The financial health of colleges is looking up. Alumni giving and endowment returns are on the upswing so the future is rosy, right? Well, not quite. Though returns in 2010 averaged 12%, endowments are still around 20% below their 2007 levels. And since schools typically draw down 5% of their endowments each year to cover operating expenses, this 20% decline means less money to spend on students, whether for academic programs, financial aid or capital improvements. The solution for many colleges is to raise tuition, which is why the cost of attendance continues to outpace the rate of inflation. The question begging for a satisfactory answer is, how long can this continue, especially since the bill for a four-year college education is already out of reach for most families?
How did we get into this situation? The race to attract students has motivated campus upgrades and enhancements to surpass the competition. Ask yourself honestly: if you have visited college campuses recently, were you most impressed by the schools with new dorms, student centers, state-of-the-art labs and sprawling athletic facilities? Unfortunately all of this now comes at the cost of academic programs and the increasing debt load that students are carrying.
With the exception of the colleges and universities that still have large endowments to support their student populations (and by that I mean the size of the endowment per student), most schools will not be able to continue along their current paths indefinitely. They will ultimately price themselves right out of business if they don’t change with the times and differentiate themselves through their programs and offerings. Many colleges have already come to the realization that they cannot be everything for everyone. SUNY Albany, for example, is in the process of phasing out its programs in Italian, Russian, French, the classics and theater.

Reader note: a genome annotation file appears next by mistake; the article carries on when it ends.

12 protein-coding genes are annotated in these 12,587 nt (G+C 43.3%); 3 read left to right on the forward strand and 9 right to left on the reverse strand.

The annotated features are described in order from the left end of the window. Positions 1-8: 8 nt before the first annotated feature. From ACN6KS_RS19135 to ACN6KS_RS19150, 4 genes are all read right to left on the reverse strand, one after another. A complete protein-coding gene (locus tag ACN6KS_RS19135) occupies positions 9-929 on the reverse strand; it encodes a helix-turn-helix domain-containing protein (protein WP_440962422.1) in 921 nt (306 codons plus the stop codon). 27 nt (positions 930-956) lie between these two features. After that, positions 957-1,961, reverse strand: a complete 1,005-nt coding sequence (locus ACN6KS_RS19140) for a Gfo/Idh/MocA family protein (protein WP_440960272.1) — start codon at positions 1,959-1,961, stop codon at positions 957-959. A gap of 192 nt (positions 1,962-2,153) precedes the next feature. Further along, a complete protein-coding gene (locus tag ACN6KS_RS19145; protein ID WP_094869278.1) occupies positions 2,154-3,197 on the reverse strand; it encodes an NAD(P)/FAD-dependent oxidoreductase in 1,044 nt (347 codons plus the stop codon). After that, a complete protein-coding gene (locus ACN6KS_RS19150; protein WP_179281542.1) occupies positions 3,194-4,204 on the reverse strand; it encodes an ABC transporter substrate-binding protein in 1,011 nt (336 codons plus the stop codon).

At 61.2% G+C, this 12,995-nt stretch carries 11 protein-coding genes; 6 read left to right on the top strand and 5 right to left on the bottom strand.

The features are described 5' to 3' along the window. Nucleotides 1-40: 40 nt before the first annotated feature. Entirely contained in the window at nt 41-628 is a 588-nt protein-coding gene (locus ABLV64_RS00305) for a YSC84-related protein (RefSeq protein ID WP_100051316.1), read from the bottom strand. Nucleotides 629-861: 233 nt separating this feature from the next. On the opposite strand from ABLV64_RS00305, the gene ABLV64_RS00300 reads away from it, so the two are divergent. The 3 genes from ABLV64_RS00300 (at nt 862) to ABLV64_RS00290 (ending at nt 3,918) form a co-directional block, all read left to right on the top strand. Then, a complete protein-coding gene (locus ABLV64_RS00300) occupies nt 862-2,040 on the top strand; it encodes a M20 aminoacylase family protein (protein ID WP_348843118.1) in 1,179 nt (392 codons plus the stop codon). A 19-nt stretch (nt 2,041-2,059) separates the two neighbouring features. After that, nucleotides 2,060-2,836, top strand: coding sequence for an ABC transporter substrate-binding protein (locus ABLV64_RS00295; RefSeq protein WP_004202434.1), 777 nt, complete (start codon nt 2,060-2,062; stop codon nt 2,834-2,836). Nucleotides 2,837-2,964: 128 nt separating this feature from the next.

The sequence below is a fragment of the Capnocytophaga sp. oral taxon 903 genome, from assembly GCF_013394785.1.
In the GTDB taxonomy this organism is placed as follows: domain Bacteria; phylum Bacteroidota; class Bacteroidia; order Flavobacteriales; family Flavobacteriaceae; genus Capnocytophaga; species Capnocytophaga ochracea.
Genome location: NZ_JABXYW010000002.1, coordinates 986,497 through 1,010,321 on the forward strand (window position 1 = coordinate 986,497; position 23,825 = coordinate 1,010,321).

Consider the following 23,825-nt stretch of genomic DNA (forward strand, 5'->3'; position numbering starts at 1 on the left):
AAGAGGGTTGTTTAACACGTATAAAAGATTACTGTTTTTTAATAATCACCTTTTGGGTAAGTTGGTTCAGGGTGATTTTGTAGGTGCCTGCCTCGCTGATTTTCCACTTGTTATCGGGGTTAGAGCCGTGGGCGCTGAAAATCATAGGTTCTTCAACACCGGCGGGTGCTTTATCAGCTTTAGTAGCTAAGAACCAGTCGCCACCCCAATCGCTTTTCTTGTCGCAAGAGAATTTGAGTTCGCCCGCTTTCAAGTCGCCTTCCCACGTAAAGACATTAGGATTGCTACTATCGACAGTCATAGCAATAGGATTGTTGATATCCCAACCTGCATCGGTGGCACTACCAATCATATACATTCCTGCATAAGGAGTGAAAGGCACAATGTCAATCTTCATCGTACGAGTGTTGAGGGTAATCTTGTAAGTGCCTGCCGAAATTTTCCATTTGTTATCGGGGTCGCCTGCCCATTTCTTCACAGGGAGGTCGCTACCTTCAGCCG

Why is this important to families? The college your child is applying to today may have a different profile and focus in the future. Perhaps never before on this scale has the business of higher education been so desperately in need of a restructuring. In a way, colleges are experiencing what many individuals have recently had to face. The world has changed; what we know and the skills we possess may no longer be relevant, and we are then confronted with the task of reinventing ourselves to survive. Just like individuals, colleges that possess self-awareness and succeed in capitalizing on their strengths are the ones most likely to adapt to the changing times by embracing a clear mission and vision.
So when you visit college campuses, try to look beyond the newly renovated and air-conditioned dorms that you can now find at New England schools where it is cold throughout most of the school year, or the fabulous athletic facilities with the climbing wall that your child will never use. Read in between the lines and listen closely to how a college conveys its mission, or whether it has one at all. What majors have been eliminated and what are they now emphasizing? Colleges are starting to realize that they are just like people. They have to be flexible and adapt to the times.